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1  Using Arduino / General Electronics / MCP2515 CAN Controller Exposed Pad on: March 29, 2014, 09:47:46 am
Hi all,

I've just sent off for a board revision to be made, in which a swap between MCP2515 CAN controller packages from TSSOP to QFN was made, however - just quickly looking through the revised board again, I've just noticed no connected between the exposed pad of the QFN and ground.

Panicking, I looked at the datasheet http://ww1.microchip.com/downloads/en/DeviceDoc/21801G.pdf

Unlike most devices, it does not specify a requirement to connect the exposed pad to ground, it just says see table 1-1, in which there is no mention of the thermal pad.

What would be everybodies opinion? No explicit declaration of said requirement = not required?
2  Using Arduino / General Electronics / Re: power leds driver on: March 07, 2014, 05:09:08 am
That depends, if you're just driving a couple and looking for a simple circuit - as long as you've got a constant voltage source that isn't going to spike and allow excess current through the LEDs, and size the resistor appropriately, then there's no problem.

Don't forget the thermal management aspect of power LEDs.
3  Using Arduino / General Electronics / Re: Clock out, CLKO, buffer requirements? on: March 06, 2014, 08:24:56 am
This is a project which dosen't involve the Arduino library or IDE at all indeed.

The programmer is no issue, I've got an ISP MKII & Dragon which I regularly use. Thanks for all the input.
4  Using Arduino / General Electronics / Re: Clock out, CLKO, buffer requirements? on: March 06, 2014, 04:58:42 am
It is somewhat frustrating that a fuse needs to be set to use it, I know... It would be nicer if there were a specific register access routine like that for using the watchdog that would enable you to use it.

It's none of the chips that come on Arduino boards I'm using, but AVR none the less. Thanks!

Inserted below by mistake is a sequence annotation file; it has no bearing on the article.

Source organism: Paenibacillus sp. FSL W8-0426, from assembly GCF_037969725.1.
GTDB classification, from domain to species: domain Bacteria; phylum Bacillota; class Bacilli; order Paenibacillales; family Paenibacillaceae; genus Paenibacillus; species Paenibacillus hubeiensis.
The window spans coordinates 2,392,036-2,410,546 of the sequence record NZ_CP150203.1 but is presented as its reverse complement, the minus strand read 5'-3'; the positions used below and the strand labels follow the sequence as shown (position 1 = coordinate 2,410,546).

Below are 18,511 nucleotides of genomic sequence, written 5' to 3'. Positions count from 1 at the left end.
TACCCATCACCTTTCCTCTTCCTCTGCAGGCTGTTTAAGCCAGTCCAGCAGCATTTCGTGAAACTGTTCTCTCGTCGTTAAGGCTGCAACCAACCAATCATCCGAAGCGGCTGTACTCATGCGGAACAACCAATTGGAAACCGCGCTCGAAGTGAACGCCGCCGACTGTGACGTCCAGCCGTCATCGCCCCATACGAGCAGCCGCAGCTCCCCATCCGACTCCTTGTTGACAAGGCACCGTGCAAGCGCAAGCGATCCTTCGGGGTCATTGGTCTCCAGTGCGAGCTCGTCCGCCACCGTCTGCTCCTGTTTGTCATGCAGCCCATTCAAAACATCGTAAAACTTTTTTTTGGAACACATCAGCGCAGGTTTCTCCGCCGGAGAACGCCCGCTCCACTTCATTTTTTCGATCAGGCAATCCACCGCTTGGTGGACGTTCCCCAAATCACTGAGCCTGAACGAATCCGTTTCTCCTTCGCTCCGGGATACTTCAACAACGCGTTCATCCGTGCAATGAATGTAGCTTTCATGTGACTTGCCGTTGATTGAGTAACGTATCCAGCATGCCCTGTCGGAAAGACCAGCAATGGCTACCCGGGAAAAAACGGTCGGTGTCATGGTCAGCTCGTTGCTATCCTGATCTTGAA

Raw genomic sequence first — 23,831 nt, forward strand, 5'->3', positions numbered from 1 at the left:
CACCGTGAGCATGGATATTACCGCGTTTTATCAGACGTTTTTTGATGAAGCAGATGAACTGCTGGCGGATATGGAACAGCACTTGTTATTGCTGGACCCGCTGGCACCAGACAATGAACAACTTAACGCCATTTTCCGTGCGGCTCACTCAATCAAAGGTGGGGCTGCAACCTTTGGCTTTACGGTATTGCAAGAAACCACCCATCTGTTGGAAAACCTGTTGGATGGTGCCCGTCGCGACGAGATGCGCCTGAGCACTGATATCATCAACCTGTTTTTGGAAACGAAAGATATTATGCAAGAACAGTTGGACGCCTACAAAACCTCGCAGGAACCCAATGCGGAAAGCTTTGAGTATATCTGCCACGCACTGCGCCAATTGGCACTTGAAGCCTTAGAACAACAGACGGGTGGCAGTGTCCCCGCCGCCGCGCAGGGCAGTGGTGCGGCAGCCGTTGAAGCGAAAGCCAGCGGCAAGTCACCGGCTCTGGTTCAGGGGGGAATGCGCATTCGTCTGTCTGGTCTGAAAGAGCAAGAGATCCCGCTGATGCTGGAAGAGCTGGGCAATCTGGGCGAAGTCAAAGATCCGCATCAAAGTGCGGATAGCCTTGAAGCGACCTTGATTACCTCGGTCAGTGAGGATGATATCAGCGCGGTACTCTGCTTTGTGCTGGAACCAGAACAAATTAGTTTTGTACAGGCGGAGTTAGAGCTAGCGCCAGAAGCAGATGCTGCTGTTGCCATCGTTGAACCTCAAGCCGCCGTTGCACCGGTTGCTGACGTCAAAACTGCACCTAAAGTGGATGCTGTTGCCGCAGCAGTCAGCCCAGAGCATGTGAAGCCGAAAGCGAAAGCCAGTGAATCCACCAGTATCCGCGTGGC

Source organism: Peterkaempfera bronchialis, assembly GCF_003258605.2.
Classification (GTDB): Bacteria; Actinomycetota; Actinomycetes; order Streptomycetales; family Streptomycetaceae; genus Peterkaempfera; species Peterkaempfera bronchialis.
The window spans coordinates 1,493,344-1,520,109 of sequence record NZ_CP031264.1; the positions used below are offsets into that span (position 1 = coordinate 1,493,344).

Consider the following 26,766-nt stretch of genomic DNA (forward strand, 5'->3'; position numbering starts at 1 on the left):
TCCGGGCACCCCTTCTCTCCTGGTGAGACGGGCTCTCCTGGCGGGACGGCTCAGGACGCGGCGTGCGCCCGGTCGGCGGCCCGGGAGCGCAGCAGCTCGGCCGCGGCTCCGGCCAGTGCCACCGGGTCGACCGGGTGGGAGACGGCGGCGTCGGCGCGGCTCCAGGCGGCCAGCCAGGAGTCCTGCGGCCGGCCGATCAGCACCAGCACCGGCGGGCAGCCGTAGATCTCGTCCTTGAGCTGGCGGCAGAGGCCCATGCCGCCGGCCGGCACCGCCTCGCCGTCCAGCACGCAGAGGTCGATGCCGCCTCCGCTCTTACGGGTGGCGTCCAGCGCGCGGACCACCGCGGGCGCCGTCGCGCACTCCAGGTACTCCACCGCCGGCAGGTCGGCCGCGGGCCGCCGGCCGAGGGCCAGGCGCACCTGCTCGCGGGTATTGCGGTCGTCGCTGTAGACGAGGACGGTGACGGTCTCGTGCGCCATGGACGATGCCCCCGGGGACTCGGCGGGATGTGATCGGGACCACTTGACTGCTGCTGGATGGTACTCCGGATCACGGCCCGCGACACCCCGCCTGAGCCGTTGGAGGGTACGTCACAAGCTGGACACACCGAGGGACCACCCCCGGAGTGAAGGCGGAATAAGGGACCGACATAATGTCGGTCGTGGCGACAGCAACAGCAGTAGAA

5  Using Arduino / General Electronics / Re: A/D converter 12 or 16 Bit on: March 06, 2014, 04:39:50 am
Hello,

I'm looking for a A/D converter with 12 or 16 Bit and up to 10 V input range. DIP/DIL prevered.

Tried a product search on Digikey, Mouser, Farnell etc?

Why the jump from 12 to 16 bit? What about a 13, 14 or 15bit ADC? 12 to 16 is a huge jump in resolution.

Do you want a serial interface, or parallel etc? Your question is far too broad.

Also look at oversampling and decimation using the AVRs internal ADC if you don't need high conversation bandwidth.
6  Using Arduino / General Electronics / Clock out, CLKO, buffer requirements? on: March 06, 2014, 04:25:20 am
Having searched the datasheets for AVRs which support clock out, I cannot seem to find an equivalent circuit diagram or similar to answer my question.

I want to output my system clock to provide a clock souce for another device, to save on another crystal and caps - however, I'm just wondering if I need to buffer the clock signal prior to feeding it into another device - which would entirely defeat the point of trying to save on board space.

Logic would say no buffer needed, as the relevant section in the datasheet that says the system clock can be output is called 'Clock Output Buffer', so I'm assuming this is a buffer internal to the AVR.

Just thought I'd check before I commit a design?
7  Using Arduino / General Electronics / Re: better ADC for atmega328 on: February 26, 2014, 04:39:26 am
I presume he uses the filter on page 9 of the PDF he linked to.

Indeed.
8  Using Arduino / General Electronics / Re: better ADC for atmega328 on: February 25, 2014, 05:51:43 pm
I am using decimated oversampling to increase the 10-bit adc to 12-bit.

In order for that to work you have to include random noise with the analog signal.  If you are not doing that or do not know how to do that (I don't) then you most certainly should consider an ADC with higher resolution instead of trying to squeeze more resolution out of the AVR ADC.


The easiest way to do so is by adding the noise directly using a PWM signal through a filter into the AREF pin. I've used this successfully myself recently in a project, and you can obviously decide if and when you want the noise.

Page 9

http://www.atmel.com/Images/doc8003.pdf

To the OP, bear in mind any future requirement for increased sampling rates, as as I'm sure you know, you're eating into the ADCs bandwidth using the oversampling technique, so an external ADC will give you a little (well, a lot) of extra headroom.